The Bet Mr. Everything Didn’t Take

It is said that those who do not study and learn from history are inevitably doomed to repeat it.    While Mr. Everything is a very intelligent (and certainly a very cunning) man,  he is very clearly new to the online world,  at least in relative terms as reckoned by someone who has been online for more than twenty years now.   I tried to teach Mr. E a bit of online history and share with him a few of the lessons I’ve learned over all these years.

I challenged Mr. E to a bet.    Would he try out every social network I could dig up?    His eyes lit up and he said sure!   I could see the wheels turning behind his eyes,  an aura of excitement passing over the man as he imagined discovering and conquering hot new sites before any of his friends heard about them.    That wasn’t quite what I had in mind.   I sent him this list of sites to join in what was to have been the first week of our little bet:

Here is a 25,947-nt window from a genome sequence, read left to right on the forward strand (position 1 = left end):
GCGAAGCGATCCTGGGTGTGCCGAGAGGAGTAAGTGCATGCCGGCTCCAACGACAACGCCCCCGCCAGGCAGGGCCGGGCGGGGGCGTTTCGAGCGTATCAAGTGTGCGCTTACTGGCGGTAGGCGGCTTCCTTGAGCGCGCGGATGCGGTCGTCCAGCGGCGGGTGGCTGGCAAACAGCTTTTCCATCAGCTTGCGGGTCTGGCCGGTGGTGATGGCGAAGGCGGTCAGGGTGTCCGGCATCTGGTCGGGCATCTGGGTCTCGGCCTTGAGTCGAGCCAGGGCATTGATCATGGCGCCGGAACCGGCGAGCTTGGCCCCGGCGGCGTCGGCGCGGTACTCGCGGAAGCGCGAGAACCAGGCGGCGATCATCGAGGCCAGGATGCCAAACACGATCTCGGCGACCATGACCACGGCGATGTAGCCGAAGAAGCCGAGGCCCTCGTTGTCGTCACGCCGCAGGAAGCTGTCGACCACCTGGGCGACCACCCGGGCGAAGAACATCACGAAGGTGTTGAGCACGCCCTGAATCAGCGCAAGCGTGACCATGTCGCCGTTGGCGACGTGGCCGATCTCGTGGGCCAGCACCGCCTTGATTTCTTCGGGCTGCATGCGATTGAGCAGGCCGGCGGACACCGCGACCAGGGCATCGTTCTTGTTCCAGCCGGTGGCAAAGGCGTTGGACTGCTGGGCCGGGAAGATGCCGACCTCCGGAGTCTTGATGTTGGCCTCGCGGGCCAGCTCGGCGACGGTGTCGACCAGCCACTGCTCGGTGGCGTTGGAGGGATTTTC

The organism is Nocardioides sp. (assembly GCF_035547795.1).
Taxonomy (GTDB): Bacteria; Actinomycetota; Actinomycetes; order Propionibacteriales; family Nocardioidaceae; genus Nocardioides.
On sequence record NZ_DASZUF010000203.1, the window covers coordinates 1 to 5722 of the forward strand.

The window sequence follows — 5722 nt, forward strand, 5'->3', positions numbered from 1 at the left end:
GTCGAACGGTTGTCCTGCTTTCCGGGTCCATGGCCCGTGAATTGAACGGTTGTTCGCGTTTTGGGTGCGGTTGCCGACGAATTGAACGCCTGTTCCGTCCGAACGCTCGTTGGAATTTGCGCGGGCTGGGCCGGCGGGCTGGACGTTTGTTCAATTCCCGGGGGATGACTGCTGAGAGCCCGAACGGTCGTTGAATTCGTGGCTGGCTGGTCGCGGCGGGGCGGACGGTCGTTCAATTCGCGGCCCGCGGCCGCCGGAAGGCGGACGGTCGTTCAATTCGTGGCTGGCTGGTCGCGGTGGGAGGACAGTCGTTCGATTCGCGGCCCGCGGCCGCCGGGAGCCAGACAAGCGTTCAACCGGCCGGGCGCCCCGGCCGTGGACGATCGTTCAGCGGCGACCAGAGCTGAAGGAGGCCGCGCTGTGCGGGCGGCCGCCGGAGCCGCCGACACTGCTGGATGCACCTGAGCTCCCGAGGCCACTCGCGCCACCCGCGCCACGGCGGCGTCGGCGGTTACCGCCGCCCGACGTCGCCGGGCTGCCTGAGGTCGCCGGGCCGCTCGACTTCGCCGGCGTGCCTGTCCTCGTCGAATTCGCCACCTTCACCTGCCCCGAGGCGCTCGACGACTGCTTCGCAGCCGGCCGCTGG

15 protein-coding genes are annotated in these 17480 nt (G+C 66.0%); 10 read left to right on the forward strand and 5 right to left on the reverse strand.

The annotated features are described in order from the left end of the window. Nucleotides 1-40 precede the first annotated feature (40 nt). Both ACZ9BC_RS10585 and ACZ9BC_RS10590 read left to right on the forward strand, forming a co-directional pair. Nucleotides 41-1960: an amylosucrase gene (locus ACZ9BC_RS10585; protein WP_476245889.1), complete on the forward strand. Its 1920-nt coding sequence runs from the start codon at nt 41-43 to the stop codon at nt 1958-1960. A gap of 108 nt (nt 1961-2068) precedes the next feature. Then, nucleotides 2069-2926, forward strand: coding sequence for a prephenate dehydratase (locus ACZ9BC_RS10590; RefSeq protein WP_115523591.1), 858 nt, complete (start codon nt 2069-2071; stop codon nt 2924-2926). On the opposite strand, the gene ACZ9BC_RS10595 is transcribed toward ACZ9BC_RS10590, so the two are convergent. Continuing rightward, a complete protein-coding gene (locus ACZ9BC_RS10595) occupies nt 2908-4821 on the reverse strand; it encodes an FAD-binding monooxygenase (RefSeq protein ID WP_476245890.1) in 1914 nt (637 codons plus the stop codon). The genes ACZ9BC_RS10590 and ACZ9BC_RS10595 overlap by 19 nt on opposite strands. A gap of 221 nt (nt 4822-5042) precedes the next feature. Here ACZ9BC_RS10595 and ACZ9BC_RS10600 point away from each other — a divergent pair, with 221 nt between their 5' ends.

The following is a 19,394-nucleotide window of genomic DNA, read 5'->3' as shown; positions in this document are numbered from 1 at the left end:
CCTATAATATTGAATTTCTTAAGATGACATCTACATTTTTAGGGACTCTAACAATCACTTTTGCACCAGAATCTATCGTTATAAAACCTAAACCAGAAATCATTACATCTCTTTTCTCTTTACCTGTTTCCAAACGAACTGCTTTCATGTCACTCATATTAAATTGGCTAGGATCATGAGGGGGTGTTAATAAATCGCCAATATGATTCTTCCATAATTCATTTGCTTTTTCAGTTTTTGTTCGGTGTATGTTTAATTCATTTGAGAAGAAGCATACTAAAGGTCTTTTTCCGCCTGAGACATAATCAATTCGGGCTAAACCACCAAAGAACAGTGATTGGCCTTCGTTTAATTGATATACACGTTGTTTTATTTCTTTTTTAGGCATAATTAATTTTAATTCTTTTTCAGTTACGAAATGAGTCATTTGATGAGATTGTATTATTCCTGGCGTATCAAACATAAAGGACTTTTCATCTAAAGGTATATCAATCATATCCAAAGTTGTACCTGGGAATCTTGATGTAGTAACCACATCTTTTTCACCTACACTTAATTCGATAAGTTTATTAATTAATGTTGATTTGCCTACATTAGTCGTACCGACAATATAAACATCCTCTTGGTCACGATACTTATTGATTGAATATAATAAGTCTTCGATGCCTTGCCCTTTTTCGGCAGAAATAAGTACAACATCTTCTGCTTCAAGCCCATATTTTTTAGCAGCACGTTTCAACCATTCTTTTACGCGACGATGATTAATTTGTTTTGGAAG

Blogcatalog.com
(http://blogcatalog.com/)

FriedEggs.com
(http://friedeggs.com/)

The CompuServe Forums

(http://webcenters.netscape.compuserve.com/forum_center/)

Vimeo
(http://vimeo.com/)

BrooWaha.com
(http://www.broowaha.com/)

Entrecard.com
(http://entrecard.com/)

I myself have accounts on some of these and have had accounts on others. I do not however actively participate on any of thse sites at this time. And there’s actually a good reason for that. By and large, having tried and tested these sites I either found no use for them, or after using them for a time found that between the changes I had grown through and the changes the sites had grown through, they no longer served by needs. Back in the late 80’s or early 90’s Compu$erve was the only game in town if you had a computer and wanted to “go online” and did not want to mess with finding a local bulletin board service that was a free call from your home telephone.